Top brass from rival superpowers resume talks

Alex Willemyns for RFA
Top brass from rival superpowers resume talks Gen. C.Q. Brown [left], the chair of the U.S. Joint Chiefs of Staff, “discussed a number of global and regional security issues” with his Chinese counterpart, Gen. Liu Zhenli, the Pentagon says.
[Reuters file photos]

Gen. C.Q. Brown, chairman of the U.S. Joint Chiefs of Staff, spoke with his Chinese counterpart, Gen. Liu Zhenli, in a video call on Thursday morning, putting an end to an almost 18-month-long freeze on direct talks between the leaders of the world’s two biggest militaries.

The generals “discussed a number of global and regional security issues,” a readout from the Pentagon said, and “the importance of working together to responsibly manage competition, avoid miscalculations, and maintain open and direct lines of communication.” 

“Gen. Brown reiterated the importance of the People’s Liberation Army engaging in substantive dialogue to reduce the likelihood of misunderstandings,” it said, adding that the top U.S. general “remains open to constructive dialogue” with his Chinese counterparts.

American military leaders had complained that China’s top generals were not picking up the phone, even amid an uptick in near-accidents between the two armed forces over the South China Sea and the Taiwan Strait, which spurred predictions of an accidental war.

Direct communications were severed by China’s military leaders following then-U.S. House Speaker Nancy Pelosi’s visit to Taiwan in August 2022, which led to nearly a year of animosity between Beijing and Washington that finally began to ebb around June.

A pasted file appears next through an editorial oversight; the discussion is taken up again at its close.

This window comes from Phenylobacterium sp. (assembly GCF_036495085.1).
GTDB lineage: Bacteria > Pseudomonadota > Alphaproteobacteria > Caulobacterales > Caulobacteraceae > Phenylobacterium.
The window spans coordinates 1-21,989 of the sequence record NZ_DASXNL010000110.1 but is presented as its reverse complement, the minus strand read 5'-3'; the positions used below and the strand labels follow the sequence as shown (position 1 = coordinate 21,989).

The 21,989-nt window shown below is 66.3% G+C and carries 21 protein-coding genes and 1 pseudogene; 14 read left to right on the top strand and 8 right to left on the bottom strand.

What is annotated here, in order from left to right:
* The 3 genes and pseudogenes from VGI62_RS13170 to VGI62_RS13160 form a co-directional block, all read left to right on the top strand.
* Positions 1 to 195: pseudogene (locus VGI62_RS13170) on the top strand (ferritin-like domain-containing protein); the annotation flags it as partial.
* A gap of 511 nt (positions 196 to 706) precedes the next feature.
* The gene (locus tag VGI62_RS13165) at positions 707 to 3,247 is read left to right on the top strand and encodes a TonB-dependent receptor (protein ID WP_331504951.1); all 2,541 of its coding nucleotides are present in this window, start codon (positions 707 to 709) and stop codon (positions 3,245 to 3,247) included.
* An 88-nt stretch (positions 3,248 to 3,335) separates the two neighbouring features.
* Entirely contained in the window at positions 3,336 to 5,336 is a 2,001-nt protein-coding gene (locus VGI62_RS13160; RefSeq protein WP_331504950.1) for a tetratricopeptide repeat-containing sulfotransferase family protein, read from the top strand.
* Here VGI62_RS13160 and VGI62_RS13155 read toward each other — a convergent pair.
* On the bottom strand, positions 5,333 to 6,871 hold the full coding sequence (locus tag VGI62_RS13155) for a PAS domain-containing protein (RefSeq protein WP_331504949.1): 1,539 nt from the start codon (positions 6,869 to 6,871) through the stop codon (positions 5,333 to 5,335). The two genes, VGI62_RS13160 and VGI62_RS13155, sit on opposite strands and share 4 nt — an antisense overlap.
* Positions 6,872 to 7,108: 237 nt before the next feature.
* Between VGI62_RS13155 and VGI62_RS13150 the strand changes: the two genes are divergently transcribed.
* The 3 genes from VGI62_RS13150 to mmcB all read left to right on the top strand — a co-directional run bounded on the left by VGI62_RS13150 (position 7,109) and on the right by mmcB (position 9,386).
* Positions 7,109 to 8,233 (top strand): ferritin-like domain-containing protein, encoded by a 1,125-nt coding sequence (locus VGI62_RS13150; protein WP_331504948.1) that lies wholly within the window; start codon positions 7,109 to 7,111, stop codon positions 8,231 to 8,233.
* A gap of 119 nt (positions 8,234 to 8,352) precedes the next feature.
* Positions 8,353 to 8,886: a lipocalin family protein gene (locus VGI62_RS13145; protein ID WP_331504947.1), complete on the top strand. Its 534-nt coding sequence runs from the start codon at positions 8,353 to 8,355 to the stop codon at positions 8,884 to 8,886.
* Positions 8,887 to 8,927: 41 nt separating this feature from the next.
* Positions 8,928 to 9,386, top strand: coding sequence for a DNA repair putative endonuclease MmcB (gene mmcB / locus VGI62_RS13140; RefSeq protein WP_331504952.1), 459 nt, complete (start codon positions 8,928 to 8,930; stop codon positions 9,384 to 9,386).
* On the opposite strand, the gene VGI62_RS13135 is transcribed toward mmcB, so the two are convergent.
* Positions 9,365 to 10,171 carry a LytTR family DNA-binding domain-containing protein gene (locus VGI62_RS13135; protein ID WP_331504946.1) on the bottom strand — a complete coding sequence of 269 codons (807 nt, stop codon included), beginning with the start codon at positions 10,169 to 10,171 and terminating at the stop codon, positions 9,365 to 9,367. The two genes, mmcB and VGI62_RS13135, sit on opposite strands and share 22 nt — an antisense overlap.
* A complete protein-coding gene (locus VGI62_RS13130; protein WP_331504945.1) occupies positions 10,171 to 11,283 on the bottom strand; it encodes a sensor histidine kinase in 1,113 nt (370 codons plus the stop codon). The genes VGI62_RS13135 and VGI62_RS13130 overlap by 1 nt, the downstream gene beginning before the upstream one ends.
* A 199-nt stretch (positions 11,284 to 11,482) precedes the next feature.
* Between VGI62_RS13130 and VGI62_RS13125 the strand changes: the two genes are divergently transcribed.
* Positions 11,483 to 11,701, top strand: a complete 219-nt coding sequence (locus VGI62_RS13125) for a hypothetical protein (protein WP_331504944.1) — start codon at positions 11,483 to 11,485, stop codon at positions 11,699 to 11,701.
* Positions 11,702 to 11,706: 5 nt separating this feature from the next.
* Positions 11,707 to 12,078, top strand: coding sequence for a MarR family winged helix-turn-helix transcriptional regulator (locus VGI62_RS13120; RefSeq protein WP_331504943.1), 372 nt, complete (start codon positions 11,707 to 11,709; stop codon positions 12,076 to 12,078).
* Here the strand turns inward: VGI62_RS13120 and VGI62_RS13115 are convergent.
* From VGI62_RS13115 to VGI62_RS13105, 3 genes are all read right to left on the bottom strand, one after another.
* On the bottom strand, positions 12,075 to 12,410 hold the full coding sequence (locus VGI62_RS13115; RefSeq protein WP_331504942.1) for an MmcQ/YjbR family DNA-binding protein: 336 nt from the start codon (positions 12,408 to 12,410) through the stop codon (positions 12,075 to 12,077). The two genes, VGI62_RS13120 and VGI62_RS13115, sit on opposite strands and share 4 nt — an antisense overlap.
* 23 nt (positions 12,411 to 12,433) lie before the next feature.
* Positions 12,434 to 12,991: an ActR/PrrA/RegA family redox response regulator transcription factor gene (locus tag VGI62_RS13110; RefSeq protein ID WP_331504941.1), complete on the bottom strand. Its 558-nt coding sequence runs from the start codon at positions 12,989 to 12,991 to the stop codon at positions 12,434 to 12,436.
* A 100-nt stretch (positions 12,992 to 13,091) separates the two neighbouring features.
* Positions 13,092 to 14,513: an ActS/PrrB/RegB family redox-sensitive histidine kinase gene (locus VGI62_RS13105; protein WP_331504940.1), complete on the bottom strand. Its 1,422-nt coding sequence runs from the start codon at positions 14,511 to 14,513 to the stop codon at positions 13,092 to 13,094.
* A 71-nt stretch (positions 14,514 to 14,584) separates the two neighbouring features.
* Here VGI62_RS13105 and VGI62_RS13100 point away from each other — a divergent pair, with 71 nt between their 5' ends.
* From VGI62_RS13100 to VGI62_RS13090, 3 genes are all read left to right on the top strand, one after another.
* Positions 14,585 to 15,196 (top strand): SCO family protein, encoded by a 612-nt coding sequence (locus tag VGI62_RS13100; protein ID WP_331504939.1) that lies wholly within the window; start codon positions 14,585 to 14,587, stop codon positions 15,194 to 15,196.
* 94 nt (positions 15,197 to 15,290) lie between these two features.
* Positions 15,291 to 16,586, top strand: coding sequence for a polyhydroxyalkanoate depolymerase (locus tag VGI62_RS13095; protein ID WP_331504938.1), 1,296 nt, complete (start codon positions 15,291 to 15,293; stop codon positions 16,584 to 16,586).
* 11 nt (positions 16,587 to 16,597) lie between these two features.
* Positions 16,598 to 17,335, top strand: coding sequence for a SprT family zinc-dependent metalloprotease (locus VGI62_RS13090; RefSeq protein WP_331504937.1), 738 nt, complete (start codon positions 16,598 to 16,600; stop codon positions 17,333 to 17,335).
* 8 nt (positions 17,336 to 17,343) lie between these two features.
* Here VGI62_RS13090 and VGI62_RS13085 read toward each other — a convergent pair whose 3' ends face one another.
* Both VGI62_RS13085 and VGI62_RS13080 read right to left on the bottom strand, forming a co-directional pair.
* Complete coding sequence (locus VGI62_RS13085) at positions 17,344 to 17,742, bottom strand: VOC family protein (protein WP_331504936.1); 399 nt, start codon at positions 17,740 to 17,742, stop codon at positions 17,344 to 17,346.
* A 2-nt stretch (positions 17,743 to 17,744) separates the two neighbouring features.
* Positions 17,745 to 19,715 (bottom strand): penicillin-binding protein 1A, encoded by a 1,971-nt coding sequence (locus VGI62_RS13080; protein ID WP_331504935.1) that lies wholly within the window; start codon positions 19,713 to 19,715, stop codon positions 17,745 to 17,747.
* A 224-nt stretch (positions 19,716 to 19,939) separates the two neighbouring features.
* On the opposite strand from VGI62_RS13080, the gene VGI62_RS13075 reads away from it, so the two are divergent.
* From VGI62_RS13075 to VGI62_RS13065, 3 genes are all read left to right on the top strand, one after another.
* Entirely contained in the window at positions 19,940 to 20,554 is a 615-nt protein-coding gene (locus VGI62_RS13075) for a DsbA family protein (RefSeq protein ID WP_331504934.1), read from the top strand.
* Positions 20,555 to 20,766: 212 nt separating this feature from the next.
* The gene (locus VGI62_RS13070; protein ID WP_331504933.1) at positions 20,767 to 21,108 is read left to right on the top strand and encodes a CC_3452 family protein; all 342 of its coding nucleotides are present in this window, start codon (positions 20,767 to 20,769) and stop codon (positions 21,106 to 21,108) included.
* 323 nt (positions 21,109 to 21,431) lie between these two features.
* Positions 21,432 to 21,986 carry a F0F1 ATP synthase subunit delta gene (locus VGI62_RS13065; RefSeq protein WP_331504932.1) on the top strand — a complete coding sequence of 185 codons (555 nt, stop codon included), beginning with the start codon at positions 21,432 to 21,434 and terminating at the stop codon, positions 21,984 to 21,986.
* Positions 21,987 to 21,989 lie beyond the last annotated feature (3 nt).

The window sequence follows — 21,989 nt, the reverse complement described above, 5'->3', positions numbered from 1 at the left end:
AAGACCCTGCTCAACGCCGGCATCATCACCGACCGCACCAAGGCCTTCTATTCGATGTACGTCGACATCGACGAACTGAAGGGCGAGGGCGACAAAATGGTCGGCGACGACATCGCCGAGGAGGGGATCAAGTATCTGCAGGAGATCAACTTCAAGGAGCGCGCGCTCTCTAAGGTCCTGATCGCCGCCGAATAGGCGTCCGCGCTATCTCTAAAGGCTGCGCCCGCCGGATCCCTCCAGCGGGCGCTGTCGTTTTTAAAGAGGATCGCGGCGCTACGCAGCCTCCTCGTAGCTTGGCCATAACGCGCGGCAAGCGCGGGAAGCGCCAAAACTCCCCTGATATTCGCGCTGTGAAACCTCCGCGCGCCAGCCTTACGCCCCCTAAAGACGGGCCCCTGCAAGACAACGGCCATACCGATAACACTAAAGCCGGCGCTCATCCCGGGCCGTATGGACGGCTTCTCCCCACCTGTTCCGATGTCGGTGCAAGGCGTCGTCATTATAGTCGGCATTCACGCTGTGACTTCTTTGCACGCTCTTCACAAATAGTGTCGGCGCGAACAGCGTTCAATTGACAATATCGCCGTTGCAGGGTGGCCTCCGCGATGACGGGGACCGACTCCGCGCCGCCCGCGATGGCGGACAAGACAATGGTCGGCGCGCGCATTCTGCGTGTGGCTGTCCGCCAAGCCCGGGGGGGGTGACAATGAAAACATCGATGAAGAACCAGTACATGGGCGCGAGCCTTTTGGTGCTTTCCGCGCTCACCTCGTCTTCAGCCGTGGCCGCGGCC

Chinese President Xi Jinping’s visit to San Francisco last month for the Asia-Pacific Economic Cooperation summit and his face-to-face talks with U.S. President Joe Biden on the sidelines of the event then led to a pledge from both leaders to reinstate direct military talks.

The Chinese warship Luyang III cuts in front of the destroyer USS Chung-Hoon, as seen from the deck of the destroyer, in the Taiwan Strait, June 3, 2023. [U.S. Navy via Reuters]

Biden said after the talks that he hoped the resumption would lead to fewer incidents of brinkmanship and near-accidents over water.

“That’s how accidents happen. Misunderstandings,” he said of the months of no communication between the two militaries. “So we’re back to direct, open, clear communications on a direct basis.”

Status quo ante

The statement from the Pentagon also said that Gen. Brown had stressed the need to return to the annual Defense Policy Coordination Talks between lower-level U.S. and Chinese military officials that were also canceled by Beijing in the wake of Pelosi’s Taiwan trip last year.

The top American military chief also called for the resumption of direct talks between the commander of U.S. Indo-Pacific Command, which is headquartered in Hawaii, and the commanders of the equivalent Eastern and Southern Theater Commands of China’s People’s Liberation Army.

However, it did not say whether Gen. Liu agreed to a resumption.

The United States has also sought direct talks between Defense Secretary Lloyd Austin and his Chinese counterpart, who until October was the now-fired but not replaced Gen. Li Shangfu. Gen. Li had refused to talk with Austin until U.S. sanctions against him were lifted, and it is unclear when Xi will appoint his replacement.

A Pentagon official told reporters that the call between Gen. Brown and Gen. Liu was a good starting point for improved military ties.

“It’s ... an important step, but it's not the last step,” the official said.


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